Ferne Arfin February 2, 2019
“Christian Dior: Designer of Dreams” Exhibition at the V&A
Of you are planning to be in London anytime between now and mid July, book your tickets for the Christian Dior: Designer of Dreams exhibition at the Victoria and Albert Museum in South Kensington. The latest in the V&A’s outstanding series of fashion exhibitions, it fills the museum’s spacious new Sainsbury Gallery with room after room of breathtaking and timeless creations.
The exhibition charts the work and influence of the famous design house from its first collection, in 1947 to the present day. The show moves from the earliest work of Christian Dior himself through the interpretations of the house “code” by subsequent creative directors: Yves St Laurent, Marc Bohan, Gianfranco Ferré, John Galliano, Raf Simons and the current director Maria Grazia Chiuri.
Based on an exhibition first shown in Paris in 2017, this show has been significantly expanded with additions from the V&A’s own collection and a gallery devoted to Dior’s time in the UK with dresses, coats and suits he created for the clients of his London atelier. The show begins with Dior’s iconic 1947 “Bar Suit”, pictured above left. Quickly labeled “The New Look” by Carmel Snow, then editor-in-chief of Harper’s Bazaar, its lavish use of materials stunned the world of post WWII austerity. The suit was given to the V&A by the house of Dior in 1960. Other British highlights of the show include a black silk ottoman cocktail dress, stark in its simplicity, created for Dame Margot Fonteyn, and a lavish dress created for Princess Margaret’s 21st birthday ( the dress looking much the worse for wear, frankly, when shown beside the Cecil Beaton official portrait of it).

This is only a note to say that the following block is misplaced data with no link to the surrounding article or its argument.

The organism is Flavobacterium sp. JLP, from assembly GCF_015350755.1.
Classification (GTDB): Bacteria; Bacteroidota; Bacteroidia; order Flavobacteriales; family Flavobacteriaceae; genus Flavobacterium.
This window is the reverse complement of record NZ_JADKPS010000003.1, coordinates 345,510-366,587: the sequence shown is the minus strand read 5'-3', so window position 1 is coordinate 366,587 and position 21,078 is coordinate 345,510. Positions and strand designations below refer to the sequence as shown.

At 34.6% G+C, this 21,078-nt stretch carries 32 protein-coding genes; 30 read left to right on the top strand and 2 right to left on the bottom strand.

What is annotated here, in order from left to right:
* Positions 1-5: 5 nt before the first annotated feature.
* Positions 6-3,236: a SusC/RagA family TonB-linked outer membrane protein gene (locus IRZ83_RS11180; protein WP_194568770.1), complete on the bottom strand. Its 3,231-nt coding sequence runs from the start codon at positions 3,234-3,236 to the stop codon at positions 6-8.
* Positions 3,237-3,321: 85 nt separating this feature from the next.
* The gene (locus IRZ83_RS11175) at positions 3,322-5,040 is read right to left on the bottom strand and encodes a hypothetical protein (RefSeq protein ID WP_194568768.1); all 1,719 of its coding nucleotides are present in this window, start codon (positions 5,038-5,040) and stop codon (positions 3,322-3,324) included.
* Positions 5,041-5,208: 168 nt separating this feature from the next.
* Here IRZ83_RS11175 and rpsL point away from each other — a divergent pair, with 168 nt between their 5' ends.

We were especially taken with the Atelier gallery where a key element of the creative process is demonstrated in the toiles – early versions of the designs where the construction elements are determined. The gallery, set out as an enormous “cabinet of curiosities”, offers real insight into the creative process – especially when compared to the finished dresses.
Although there are a few coats and suits, most of the pieces in the show pick up theme of dreams embodied in its concept and run with it. And, like all good exhibitions, this one ends on a high with a knock out room full of the dreamiest ball gowns and Hollywood red carpet dresses you could ever hope to see assembled in one place, accompanied by changing lighting and subtle trance-like music. .